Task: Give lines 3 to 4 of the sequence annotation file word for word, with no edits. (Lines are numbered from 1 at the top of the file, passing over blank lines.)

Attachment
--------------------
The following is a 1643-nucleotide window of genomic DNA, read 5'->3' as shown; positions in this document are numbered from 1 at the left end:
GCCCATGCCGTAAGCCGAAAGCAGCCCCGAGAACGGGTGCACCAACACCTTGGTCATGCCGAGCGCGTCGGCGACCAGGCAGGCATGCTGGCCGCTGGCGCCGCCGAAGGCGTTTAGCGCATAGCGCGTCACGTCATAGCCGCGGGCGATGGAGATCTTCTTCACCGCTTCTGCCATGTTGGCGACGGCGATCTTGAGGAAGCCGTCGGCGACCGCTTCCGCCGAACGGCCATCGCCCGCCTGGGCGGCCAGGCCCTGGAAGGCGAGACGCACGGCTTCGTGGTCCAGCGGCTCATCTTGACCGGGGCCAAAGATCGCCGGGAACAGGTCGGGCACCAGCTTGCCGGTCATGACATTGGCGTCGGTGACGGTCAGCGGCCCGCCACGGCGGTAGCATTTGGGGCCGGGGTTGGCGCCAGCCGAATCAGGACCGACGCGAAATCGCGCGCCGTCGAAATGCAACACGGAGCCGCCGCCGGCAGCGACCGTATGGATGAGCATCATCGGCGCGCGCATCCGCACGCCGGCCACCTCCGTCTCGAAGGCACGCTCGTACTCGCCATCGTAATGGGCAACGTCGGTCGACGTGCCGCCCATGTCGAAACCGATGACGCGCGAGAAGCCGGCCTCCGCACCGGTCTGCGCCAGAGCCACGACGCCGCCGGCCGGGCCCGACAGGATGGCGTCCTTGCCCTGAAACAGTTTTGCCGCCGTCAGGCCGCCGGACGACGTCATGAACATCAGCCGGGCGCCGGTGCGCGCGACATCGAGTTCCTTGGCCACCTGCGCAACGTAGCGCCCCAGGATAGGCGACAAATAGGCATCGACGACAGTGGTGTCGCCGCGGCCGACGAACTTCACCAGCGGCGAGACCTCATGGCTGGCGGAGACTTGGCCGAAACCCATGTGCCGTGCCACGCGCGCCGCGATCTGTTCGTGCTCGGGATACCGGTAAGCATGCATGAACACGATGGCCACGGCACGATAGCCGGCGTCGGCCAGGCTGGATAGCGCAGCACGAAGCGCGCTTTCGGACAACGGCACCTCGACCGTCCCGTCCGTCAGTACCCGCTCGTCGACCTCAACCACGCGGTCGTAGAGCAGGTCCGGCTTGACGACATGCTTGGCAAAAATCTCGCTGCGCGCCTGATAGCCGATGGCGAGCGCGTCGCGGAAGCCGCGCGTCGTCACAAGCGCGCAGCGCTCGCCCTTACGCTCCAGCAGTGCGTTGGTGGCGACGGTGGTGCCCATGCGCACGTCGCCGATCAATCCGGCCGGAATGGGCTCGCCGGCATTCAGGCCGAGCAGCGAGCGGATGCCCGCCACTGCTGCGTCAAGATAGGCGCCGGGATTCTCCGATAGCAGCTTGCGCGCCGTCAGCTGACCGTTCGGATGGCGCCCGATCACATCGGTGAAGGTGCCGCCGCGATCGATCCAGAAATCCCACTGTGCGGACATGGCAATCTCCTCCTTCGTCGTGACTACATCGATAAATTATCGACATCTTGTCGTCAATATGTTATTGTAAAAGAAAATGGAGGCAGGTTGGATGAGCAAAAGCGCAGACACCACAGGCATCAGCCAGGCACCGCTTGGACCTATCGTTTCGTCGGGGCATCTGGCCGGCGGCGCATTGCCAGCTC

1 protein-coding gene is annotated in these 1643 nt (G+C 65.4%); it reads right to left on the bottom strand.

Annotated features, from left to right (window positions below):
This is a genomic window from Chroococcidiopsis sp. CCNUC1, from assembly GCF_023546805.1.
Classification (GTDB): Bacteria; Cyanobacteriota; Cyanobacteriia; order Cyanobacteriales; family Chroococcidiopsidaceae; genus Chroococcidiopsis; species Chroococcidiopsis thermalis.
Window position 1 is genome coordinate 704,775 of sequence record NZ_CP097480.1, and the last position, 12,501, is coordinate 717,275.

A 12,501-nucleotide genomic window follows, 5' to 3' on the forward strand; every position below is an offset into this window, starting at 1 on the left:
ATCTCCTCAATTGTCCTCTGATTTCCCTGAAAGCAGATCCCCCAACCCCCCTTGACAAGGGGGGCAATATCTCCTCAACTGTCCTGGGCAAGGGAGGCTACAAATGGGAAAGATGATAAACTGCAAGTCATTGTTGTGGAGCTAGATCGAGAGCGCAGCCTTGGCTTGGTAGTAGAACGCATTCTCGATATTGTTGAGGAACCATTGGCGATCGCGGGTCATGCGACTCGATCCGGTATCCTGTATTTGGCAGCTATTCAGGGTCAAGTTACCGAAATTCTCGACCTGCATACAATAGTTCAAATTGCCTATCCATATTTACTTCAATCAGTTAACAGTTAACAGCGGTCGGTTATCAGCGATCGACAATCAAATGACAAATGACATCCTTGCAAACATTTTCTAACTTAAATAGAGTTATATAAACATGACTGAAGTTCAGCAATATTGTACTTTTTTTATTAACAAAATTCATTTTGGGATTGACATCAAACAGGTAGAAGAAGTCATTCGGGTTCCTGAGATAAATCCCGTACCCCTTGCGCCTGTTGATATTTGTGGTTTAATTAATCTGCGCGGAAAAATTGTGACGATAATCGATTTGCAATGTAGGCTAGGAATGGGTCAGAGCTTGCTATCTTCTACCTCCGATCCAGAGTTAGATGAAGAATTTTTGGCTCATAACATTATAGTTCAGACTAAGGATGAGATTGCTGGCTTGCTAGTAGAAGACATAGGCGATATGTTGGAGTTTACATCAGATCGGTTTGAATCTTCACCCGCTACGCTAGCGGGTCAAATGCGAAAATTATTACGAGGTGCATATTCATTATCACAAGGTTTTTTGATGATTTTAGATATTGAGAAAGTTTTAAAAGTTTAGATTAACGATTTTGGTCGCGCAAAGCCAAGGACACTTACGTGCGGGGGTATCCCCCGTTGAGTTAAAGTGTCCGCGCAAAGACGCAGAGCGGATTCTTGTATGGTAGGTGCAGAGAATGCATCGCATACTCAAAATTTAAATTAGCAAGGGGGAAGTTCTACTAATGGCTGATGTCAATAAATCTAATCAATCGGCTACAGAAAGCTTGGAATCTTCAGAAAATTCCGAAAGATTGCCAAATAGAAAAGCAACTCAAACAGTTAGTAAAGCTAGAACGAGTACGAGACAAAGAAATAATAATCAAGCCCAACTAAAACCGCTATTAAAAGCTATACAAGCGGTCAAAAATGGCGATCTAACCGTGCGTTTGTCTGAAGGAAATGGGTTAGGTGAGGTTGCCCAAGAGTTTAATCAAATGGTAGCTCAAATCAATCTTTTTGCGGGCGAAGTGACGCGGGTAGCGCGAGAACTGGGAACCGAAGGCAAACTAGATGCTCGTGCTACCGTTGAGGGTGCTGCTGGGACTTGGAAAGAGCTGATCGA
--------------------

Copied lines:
1 protein-coding gene is annotated in these 1643 nt (G+C 65.4%); it reads right to left on the bottom strand.

Annotated features, from left to right (window positions below):